Scientists from the Sanger Institute in Cambridge, UK and their international collaborators have just published a paper in Cancer Cell entitled “Genomic evolution of breast cancer metastasis and relapse” that has important clinical implications. Their introduction set the stage: “Metastatic breast cancer is almost universally fatal within 5 to 10 years, a dismal statistic that has not changed in the past 20 to 30 years.” The recurrence of the cancer can take two forms: either a distant metastasis – in the lung, brain, liver or bones – or regionally in the breast and nearby lymph nodes. The researchers set about understanding the biology underpinning breast cancer and the timing of its spread to other parts of the body.
The team sequenced the DNA of 299 tumours from 170 patients with breast cancer that had either relapsed in the original site, or metastases that had spread to distant sites. There had been some uncertainty whether the cancer cells that spread to other parts of the body break away from the primary tumour in the breast at an early or late stage in development of the cancer. The researchers showed that genetic changes in the original tumour were also present in the metastatic tumours, demonstrating the late spread of cancer cells as the disease developed.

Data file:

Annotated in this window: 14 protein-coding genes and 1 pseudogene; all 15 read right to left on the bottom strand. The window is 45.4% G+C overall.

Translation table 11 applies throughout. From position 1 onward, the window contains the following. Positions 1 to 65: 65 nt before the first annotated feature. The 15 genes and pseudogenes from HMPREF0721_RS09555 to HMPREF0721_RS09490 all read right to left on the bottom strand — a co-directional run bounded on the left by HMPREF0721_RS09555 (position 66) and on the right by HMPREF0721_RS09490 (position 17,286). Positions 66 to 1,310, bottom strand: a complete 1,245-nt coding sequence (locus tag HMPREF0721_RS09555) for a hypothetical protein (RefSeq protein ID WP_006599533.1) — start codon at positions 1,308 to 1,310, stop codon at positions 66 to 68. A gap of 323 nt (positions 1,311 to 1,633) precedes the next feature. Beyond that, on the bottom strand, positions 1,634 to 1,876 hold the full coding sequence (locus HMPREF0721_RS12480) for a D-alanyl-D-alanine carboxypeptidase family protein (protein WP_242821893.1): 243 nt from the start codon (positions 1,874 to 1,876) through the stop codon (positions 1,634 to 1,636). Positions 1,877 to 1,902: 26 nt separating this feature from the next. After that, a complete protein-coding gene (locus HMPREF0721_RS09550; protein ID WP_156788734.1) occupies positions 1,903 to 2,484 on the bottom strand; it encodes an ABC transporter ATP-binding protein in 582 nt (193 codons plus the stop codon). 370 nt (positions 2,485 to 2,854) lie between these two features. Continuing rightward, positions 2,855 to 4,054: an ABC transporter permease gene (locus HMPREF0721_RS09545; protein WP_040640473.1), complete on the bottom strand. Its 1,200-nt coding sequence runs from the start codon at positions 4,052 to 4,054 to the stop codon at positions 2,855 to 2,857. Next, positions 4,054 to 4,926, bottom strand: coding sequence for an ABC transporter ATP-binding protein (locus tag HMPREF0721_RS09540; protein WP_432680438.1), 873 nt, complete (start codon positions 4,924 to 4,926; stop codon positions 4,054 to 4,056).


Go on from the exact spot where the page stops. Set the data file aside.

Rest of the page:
Lead author Lucy Yates commented: “By studying the genome of the primary breast cancer tumour, in the future we may be able to predict what cells that might have spread ‘look’ like, and potentially which treatments they will respond to.” Co-author Per Eystein Lønning explained: “Most women who have metastatic breast cancer do not have another biopsy of the cancer, and rarely have it analysed using genetic sequencing. Our results suggest that it should be more routine to biopsy the metastasis and have it genetically analysed in order to open up clinical trials of treatment options.”
The research has now led to a European clinical trial with the recruitment of a large cohort of patients with metastatic breast cancer where the aim is to test new treatments that are personalised for each patient (image at left: © Sanger Institute). Corresponding author Peter Campbell cut to the chase: “Our study shows that in order to catch breast cancer before it spreads, early detection is key, and we provide a good rationale for continuing to improve methods for detecting breast cancer sooner.”
Despite the naysayers who warn against the harms of screening, at CapeRay we believe in good science and are dedicated to the development of tools for the early detection of breast cancer.